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Title: Mechanism of action of GGA, a targeted oligonucleotide enhancer of splicing developed for the treatment of spinal muscular atrophy
Authors: Dickinson, Rachel Leeanna
Supervisors: Eperon, Ian
Burley, Glenn
Award date: 1-Dec-2013
Presented at: University of Leicester
Abstract: Spinal muscular atrophy is the leading genetic cause of infant death, and much research has gone into the development of potential therapies for the disease. It is caused by a loss of the SMN1 gene. However, patients have the SMN2 gene, which contains a few silent mutations causing the skipping of exon 7 during splicing. One of the most promising therapeutic strategies involves the use of antisense oligonucleotides to rescue the splicing of SMN2 exon 7, allowing for production of full length SMN protein. One successful antisense oligonucleotide strategy involves the use of a bifunctional targeted oligonucleotide enhancer of splicing (TOES) (Skordis et al., 2003). This oligonucleotide, named GGA, consists of an annealing region that targets it to SMN2 exon 7 and a non-annealed enhancer tail domain, designed to recruit activator proteins and stimulate inclusion of exon 7. However, the precise mechanism by which GGA induces exon 7 inclusion was not fully understood at the time of design. This study has focused on investigation of the mechanism of action of GGA, in order to improve the therapeutic potential for GGA and future TOES. GGA was found to bind directly to SRSF1, an activator protein, via its enhancer tail domain. The tail domain forms a G-quadruplex structure in vitro (Smith et al., manuscript submitted). The presence of this structure in nuclear extracts was confirmed, and the enhancer domain was found to bind the G-quadruplex associated proteins CNBP and nucleolin. Stabilization of this structure using ligands reduced the efficacy of GGA, indicating that GGA does not form a G-quadruplex when it is actively stimulating SMN2 exon 7 inclusion. Single molecule methods revealed that the annealing domain of GGA, which anneals over an exonic splicing silencer shown to bind hnRNP A1 and/or Sam68 (Kashima et al., 2007; Pedrotti et al., 2010), reduces the number of Sam68 proteins bound per SMN2 RNA. These findings are consistent with the fact that the annealing region of GGA promotes U2AF65 binding and the enhancer tail domain promotes U2 snRNP binding to SMN2 transcripts (Smith et al., manuscript submitted; Smith, 2012).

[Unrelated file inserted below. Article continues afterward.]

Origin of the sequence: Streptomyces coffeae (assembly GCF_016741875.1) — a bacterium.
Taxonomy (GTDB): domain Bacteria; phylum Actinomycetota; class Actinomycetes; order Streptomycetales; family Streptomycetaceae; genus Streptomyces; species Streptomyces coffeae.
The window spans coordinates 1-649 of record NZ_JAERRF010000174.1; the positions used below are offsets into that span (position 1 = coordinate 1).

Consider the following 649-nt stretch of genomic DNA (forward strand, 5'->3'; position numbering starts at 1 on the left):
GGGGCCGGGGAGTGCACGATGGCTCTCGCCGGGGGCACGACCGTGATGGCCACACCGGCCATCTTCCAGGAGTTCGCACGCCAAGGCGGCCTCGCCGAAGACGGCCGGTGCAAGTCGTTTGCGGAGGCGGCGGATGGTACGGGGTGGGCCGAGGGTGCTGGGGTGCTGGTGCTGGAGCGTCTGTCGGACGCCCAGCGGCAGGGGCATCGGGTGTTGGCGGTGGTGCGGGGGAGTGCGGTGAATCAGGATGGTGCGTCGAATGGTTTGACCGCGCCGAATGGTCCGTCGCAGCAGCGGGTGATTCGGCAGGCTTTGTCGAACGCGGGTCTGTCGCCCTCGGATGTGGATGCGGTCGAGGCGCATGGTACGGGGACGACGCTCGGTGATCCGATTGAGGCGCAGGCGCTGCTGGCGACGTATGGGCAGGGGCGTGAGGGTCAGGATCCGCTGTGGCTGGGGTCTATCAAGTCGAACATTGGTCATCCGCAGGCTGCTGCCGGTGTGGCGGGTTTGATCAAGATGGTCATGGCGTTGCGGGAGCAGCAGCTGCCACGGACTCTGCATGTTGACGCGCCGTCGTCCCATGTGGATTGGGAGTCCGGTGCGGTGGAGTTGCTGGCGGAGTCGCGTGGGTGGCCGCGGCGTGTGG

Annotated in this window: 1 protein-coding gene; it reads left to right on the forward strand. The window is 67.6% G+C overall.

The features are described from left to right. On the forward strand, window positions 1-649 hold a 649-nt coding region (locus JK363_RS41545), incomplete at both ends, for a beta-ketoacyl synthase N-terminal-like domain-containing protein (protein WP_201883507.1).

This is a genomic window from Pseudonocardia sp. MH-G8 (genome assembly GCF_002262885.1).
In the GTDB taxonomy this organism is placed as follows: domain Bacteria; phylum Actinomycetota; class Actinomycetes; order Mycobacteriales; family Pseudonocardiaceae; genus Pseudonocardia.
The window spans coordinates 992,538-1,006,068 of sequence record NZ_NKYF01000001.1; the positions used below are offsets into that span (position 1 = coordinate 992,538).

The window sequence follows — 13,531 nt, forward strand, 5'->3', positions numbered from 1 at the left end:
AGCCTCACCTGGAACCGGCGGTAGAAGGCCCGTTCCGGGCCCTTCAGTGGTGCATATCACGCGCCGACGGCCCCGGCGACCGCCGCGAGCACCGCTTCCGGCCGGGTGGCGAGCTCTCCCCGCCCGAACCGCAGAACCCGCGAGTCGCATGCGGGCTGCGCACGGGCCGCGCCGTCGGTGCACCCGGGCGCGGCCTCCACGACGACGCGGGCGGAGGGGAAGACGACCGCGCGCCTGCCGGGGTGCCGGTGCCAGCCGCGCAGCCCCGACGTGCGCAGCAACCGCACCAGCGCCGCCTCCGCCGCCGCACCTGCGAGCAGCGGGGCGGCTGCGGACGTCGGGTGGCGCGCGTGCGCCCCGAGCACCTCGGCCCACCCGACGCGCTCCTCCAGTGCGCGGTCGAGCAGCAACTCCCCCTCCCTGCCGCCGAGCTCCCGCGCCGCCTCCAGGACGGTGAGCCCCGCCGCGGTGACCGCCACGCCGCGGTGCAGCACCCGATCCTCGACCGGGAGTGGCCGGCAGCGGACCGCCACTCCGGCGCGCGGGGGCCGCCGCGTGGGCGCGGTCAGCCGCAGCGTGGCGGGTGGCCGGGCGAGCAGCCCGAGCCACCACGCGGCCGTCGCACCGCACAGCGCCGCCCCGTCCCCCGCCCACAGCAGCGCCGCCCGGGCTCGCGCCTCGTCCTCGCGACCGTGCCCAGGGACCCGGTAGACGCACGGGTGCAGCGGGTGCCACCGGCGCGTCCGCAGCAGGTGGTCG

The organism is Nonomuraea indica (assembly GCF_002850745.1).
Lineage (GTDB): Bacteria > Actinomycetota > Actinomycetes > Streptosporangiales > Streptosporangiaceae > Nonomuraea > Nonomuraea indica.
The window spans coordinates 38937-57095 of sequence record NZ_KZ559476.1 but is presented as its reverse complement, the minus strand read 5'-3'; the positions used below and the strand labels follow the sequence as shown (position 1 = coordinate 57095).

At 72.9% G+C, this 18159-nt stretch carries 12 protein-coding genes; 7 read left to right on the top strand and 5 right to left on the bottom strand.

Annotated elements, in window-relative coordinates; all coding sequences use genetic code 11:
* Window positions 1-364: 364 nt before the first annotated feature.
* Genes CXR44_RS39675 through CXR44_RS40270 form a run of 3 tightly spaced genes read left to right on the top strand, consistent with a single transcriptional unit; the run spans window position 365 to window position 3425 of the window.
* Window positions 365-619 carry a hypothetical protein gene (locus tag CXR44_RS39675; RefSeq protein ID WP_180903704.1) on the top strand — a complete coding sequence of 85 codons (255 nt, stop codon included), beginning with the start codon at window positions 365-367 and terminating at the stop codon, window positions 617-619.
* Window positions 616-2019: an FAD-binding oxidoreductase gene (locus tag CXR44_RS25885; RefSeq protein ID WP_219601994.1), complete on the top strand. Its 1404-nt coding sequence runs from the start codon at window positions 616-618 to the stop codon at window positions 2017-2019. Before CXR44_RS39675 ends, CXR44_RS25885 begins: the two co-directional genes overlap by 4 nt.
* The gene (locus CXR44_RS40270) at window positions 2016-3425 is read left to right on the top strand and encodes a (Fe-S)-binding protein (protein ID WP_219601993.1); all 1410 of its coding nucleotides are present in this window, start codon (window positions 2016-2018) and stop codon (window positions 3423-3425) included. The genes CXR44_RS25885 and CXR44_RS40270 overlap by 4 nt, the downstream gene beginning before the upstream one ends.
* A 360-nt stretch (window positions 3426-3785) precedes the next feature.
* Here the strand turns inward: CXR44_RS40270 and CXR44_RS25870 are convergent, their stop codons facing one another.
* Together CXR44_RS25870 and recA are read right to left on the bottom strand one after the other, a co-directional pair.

Type: Thesis
Level: Doctoral
Qualification: PhD
Rights: Copyright © the author. All rights reserved.
Description: Due to copyright restrictions various images have been removed from the electronic version of this thesis. The unabridged version can be consulted, on request, at the University of Leicester’s David Wilson Library.
Appears in Collections:Theses, Dept. of Biochemistry
Leicester Theses

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